My weekend with a film camera helped me absorb life's moments
When I traded thirty damp summer dollars for my used film camera a few months ago, I had no idea it was going to become so important to me. I had always known that film photography was an addictive habit; that anyone who got their grubby hands onto a roll of 35 millimeter would develop a sort of addiction to its grainy novelty. In fact, I’d witnessed it once before, with a friend from the past.
But this time, I was at the helm of that mechanical ship. I was about to set off for a weekend adventure with three of my favorite people in the world to find myself, Walt Whitman-style. “If you want me again,” I imagined telling acquaintances back in the city, “look for me under your boot soles.” I wasn’t quite sure what that meant for my own fast-paced city lifestyle, but I liked the poetry in it.
We set off in a red Buick convertible, making Crossroads references and cranking the volume up on the playlist we’d been curating for weeks.
We were heading to the mountains and not looking back — well, at least until Monday. After spending two hours in Friday night New York City traffic, we finally made it into New Jersey. I spent about half of my roll of film just on the drive there.
That weekend would mark the first official outing I’d had with my now-trusty Nikon N65. I spent a night reading over the manual for it that I’d found online, and felt prepared. I remembered my friend loading his film into the body of his camera, much nicer than mine. I remembered the zipping noise the camera made as the film scrolled into place. I remembered the sense of adventure he accessed from some undeveloped corner of him. He was revving up for something that I didn’t quite understand at the time.
The trip, I’d promised myself, would be a spiritual one. I wanted to forget the things that hadn’t gone quite how I’d planned. The pieces of the puzzle of my summer that hadn’t quite made it into the final picture. Promises I had counted on that were tossed aside with the Brooklyn breeze. At least my friends were on the same page. We’d all had long, desperately hot summers. The New York City summer had trapped us in like subway rats. The biggest, freest city in the world had become a stifling cell. We needed to escape, and we would.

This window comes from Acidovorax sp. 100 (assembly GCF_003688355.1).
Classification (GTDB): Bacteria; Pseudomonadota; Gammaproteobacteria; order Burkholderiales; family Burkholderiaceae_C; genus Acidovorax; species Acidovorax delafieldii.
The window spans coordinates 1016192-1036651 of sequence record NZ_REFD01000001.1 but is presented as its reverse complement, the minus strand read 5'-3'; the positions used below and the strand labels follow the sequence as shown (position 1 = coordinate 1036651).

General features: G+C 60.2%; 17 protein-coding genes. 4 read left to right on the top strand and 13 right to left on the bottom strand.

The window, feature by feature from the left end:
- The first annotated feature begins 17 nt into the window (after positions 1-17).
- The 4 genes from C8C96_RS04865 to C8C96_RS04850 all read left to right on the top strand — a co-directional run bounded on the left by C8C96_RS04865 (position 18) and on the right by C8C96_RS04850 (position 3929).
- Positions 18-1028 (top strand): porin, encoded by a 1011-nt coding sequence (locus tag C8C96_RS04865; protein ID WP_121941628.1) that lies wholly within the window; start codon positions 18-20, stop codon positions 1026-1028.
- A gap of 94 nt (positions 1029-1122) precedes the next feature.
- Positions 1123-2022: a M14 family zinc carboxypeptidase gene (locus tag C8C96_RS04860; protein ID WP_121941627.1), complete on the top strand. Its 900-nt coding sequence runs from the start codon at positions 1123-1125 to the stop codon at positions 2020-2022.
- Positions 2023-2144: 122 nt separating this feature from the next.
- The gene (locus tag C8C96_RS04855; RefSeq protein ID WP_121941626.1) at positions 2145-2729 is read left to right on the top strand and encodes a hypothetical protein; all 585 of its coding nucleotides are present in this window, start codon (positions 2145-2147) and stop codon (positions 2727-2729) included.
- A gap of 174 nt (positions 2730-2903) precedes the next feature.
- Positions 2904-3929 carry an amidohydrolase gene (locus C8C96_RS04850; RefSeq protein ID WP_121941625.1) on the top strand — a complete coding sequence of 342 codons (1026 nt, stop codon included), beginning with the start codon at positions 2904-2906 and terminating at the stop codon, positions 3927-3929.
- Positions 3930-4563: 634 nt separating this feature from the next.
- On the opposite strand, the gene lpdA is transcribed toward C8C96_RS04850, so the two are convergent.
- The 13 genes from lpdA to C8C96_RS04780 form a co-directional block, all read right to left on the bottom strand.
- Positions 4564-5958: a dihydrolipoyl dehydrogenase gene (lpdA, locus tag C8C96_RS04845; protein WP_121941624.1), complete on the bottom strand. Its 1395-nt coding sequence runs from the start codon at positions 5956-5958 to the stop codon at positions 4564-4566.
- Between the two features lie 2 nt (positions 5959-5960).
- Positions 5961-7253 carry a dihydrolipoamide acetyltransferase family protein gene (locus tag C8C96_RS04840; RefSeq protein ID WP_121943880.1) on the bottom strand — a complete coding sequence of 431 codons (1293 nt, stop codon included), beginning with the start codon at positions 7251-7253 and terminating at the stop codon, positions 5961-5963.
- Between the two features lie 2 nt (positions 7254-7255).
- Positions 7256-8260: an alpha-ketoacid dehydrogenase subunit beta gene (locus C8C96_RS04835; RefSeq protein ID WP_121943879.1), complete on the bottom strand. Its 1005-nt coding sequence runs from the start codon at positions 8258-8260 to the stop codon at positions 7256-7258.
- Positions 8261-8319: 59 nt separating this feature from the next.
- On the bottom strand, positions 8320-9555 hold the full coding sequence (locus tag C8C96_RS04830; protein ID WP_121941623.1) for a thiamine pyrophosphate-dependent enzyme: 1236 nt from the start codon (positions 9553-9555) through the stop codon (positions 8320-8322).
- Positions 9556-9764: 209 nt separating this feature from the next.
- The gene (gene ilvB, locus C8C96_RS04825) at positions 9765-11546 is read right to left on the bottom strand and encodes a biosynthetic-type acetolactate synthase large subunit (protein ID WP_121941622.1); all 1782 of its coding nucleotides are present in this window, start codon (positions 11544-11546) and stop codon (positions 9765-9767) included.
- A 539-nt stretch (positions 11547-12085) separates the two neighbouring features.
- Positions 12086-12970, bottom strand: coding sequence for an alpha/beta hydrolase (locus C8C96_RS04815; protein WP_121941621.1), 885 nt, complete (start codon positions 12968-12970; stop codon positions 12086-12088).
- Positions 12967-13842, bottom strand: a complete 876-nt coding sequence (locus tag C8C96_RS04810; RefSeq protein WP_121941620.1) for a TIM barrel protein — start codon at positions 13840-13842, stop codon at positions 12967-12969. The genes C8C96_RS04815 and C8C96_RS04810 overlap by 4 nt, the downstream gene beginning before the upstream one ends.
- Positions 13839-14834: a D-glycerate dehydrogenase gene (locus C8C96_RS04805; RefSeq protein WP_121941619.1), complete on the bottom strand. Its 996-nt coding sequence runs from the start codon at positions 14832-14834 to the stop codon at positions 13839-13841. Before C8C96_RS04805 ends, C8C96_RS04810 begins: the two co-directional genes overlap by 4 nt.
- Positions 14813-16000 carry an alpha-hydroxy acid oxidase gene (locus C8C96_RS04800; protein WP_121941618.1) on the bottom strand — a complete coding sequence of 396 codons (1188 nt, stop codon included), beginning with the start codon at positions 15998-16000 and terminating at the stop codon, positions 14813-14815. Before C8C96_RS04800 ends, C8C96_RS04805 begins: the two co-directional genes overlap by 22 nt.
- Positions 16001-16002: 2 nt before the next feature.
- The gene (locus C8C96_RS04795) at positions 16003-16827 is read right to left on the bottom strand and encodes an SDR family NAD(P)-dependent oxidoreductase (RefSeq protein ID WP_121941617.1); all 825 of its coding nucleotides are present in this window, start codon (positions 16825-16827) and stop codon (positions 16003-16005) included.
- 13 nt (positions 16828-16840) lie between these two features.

Upon arriving at our secluded AirBnb, we discovered that we would be without cell data and WiFi for the weekend. I was elated. I’d been caught in a web of feeds, read receipts, and unreturned calls, and I was ready to let go. “Let’s embrace it, we need to detox,” I pleaded to my appalled friends. They didn’t really have a choice, but after a very long and Instagram-free evening, they were happily off the grid.
The weekend was perfect. We spent a long, cool evening trying to remember the name of the Quidditch announcer in the Harry Potter series (“LEE JORDAN” I screamed after nearly an hour, as his name appeared in the pixelated credits of the VHS we’d found in our AirBnb). We debated over the alluring Marxist messaging of Fergie’s “Labels or Love.” We spent a solid hour trying to figure out how to light an outdoor grill — a skill we came and left without. We played Scrabble, waded in ice-cold river water, read our books, and let ourselves breathe. Hair was braided, hammocks were pitched.
We were four rustled leaves who’d finally floated down to the ground.
On our last day, we drove out onto the open mountain road, blasting The Dixie Chicks’ “Wide Open Spaces.”
A small parking lot atop a roadside hill beckoned us. We had been half-heartedly searching for a sunset spot, and this perch seemed like just the place. We excitedly hopped out of the car and I observed a lick of rain on the air. My friends took turns rolling down the hill and running back up like kids. The four of us picked dandelions; I placed one carefully behind a blonde, sun-kissed ear.
Looking back, these moments were photogenic, but I wasn’t worrying about what they looked like. I was focusing on how they felt. To me, that is the magic of a camera that doesn’t let you peek. I had no idea how my photos from the weekend would turn out until after it was all over. So instead of photographing the moments, I felt them.
We lingered on that hill together for a long time, taking in the full panorama of the Catskill Mountains. We felt the imminence of our weekend in that moment. The pull of the city was stronger than us and soon we would return to its grasp, to our history. Something bubbled over inside me and I howled at the top of my lungs. Startled, three faces turned toward me. And then one screamed. And another, and the third.